A hit to personal finances will probably also result in more price haggling when it comes to property buying and selling, say those in the industry.

Meanwhile, both the property and construction industries (the latter returned to work this week), have always been seen as reflective of the country’s economic situation. Kickstarting both, it’s hoped, will help quells fears of an on-going recession over the next few months (even if that economic downturned is short-lived).

Get in touch today!

Interested in letting or renting? Then do get in touch with the team here at Griffin Lettings. As professional online estate agents, we offer a property listing package starting at just £19.95. We also offer plenty of advice and tips to first-time renters, couples and families. Why not let us help you find your perfect rental today? Call 0345 561 0050 for email us via our contact page.

By Kylee Ryers on 03/06/19 | Lettings Advice

As rental prices in cities rise, young professionals are increasingly looking to suburbs and areas away from the city to rent in. These areas need to be close enough to a larger city to allow for an acceptable commute, but far enough away that their rental prices aren’t too high. Southend-on-Sea seems to be this perfect rental hotspot, and it even ended up topping the UK’s buy-to-let investment table last year.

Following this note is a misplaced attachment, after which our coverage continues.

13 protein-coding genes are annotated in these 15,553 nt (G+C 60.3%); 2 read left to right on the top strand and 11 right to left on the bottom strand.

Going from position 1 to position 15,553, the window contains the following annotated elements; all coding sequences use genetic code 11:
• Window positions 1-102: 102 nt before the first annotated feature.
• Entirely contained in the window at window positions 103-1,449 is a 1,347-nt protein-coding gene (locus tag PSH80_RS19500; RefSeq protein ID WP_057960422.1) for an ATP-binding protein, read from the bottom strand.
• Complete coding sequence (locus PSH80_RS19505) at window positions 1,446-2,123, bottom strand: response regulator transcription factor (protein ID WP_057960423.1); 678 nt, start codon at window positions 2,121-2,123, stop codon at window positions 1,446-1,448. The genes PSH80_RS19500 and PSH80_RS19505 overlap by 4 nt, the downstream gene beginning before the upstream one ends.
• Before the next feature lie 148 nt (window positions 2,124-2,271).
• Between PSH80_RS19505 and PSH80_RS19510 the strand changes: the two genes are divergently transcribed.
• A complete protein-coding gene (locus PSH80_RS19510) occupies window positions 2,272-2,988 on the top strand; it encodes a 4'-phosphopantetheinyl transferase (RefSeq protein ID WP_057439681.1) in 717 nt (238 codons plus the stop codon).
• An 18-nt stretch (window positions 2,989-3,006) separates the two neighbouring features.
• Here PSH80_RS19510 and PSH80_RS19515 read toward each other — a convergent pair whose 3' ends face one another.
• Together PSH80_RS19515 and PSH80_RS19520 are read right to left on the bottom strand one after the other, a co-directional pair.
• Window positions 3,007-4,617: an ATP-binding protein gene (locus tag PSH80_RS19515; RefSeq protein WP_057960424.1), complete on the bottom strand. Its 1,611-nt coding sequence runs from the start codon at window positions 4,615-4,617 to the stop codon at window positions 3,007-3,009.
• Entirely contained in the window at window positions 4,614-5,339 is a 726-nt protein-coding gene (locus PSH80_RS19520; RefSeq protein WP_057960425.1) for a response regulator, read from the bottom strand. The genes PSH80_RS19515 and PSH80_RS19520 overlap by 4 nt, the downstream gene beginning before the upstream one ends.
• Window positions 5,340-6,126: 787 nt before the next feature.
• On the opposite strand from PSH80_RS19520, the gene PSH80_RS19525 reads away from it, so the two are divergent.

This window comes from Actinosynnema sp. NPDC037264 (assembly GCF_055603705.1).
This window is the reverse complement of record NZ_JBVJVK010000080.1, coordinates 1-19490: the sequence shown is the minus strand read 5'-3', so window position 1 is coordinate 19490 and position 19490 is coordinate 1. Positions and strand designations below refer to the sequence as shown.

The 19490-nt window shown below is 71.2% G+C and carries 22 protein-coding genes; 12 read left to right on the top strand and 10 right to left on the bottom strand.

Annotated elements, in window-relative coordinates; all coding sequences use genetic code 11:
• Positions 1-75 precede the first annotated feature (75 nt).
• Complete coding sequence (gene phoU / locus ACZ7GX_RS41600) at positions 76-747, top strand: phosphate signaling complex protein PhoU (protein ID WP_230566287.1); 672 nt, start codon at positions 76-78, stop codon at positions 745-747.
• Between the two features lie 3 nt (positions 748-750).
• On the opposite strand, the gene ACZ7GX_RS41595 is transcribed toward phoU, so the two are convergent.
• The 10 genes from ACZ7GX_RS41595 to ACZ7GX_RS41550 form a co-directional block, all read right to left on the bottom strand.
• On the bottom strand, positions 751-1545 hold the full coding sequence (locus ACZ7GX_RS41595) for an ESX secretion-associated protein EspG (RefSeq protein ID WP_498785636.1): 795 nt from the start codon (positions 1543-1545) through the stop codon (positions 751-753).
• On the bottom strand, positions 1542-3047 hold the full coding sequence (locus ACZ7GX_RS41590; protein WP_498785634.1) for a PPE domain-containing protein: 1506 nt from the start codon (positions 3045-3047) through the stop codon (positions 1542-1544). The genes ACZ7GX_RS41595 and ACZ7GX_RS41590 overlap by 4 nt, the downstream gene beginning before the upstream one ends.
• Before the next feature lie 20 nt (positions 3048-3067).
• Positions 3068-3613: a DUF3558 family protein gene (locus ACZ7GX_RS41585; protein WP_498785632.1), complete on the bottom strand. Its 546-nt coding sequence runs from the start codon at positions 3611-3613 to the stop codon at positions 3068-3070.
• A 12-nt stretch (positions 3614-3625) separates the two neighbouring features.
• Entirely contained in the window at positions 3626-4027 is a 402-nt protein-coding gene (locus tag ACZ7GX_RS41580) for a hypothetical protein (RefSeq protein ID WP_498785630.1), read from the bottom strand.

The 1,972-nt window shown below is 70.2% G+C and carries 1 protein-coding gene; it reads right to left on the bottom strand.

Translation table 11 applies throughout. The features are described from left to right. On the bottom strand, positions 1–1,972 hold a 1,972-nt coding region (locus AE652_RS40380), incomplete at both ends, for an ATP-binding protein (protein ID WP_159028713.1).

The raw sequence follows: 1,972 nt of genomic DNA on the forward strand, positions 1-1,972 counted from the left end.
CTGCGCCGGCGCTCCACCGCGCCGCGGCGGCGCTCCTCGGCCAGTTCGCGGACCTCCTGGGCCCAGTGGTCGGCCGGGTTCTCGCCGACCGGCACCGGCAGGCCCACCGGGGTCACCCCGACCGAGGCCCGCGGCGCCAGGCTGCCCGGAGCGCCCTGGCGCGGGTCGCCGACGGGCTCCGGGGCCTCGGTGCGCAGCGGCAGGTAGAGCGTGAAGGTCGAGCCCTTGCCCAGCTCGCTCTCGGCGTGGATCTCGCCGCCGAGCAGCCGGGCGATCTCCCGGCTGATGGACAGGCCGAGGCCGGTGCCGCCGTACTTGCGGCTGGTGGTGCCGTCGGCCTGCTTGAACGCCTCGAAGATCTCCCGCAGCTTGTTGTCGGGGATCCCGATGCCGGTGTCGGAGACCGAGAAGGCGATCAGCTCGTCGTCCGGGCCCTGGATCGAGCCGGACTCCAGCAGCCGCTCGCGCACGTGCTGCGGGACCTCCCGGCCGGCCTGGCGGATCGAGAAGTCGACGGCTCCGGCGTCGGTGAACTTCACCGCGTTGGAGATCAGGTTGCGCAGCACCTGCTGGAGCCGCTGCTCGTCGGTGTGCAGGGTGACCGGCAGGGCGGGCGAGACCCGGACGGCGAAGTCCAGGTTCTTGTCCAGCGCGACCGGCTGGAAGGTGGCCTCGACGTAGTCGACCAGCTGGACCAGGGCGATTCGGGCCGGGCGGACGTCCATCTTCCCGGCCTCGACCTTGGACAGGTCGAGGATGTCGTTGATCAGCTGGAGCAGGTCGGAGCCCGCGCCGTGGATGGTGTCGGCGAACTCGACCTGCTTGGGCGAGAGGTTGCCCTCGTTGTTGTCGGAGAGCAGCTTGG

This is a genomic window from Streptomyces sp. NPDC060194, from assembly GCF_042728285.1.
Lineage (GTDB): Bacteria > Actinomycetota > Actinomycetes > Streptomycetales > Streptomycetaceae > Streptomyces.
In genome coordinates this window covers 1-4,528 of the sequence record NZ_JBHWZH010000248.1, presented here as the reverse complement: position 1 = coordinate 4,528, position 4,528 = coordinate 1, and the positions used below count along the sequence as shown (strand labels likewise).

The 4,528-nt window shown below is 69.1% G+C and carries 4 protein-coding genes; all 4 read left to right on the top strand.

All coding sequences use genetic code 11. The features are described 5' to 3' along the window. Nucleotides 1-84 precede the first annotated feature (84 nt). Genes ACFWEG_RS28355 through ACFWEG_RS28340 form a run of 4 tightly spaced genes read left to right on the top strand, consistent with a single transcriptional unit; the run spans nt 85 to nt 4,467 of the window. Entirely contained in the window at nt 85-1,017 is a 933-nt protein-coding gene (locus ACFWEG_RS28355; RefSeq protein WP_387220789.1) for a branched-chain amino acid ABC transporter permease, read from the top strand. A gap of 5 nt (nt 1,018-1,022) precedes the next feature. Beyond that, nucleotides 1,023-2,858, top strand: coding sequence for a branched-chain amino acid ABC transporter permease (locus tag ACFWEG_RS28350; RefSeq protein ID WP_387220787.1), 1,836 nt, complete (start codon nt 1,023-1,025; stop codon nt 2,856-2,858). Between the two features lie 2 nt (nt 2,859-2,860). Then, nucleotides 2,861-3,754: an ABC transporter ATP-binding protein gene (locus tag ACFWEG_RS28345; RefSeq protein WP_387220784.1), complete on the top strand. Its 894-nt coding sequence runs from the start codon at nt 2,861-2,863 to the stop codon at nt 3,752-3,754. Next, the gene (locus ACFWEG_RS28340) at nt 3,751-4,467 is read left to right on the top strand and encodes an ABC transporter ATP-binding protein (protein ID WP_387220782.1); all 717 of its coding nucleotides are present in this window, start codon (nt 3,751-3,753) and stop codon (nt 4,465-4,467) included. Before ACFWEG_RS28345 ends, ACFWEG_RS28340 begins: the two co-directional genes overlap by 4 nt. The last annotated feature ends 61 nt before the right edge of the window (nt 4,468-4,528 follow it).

This phenomenon is because graduates and students in London are looking to maximise their savings as they search for places to live, yet still be able to commute to the city centre, and it’s making a real difference in the buy-to-let market. Areas that were once considered "undesirable” areas to live are now seeing new life as those looking to save money flock to them. This makes now an excellent time to get in on this new profitability.

Southend’s Success

Why is Southend the perfect spot to rent? Firstly, it’s within commuting distance of London, while still being far enough from the city centre to be peaceful and inexpensive. Additionally, the investment cost for properties there is only slightly higher than the national average, but they still yield over 6% rental profits.

Southend’s success also comes partially from its competitive real estate market, its easy commute to the city, and its high rental yields for landlords. Its beautiful seaside location doesn’t hurt, either. The town also has good airport connections in addition to the other things going for it. From a landlord’s standpoint, though, the most important thing about Southend is its investment to payoff ratio. For a relatively small amount of money, real estate investors can buy up properties and let them out to rent-savvy people – like the graduates and students we mentioned above – who don’t mind commuting to the city.  Southend may not have the highest rental price outright, but it’s the ratio between the investment and the payoff that really matters to most investors.

Suburban Investing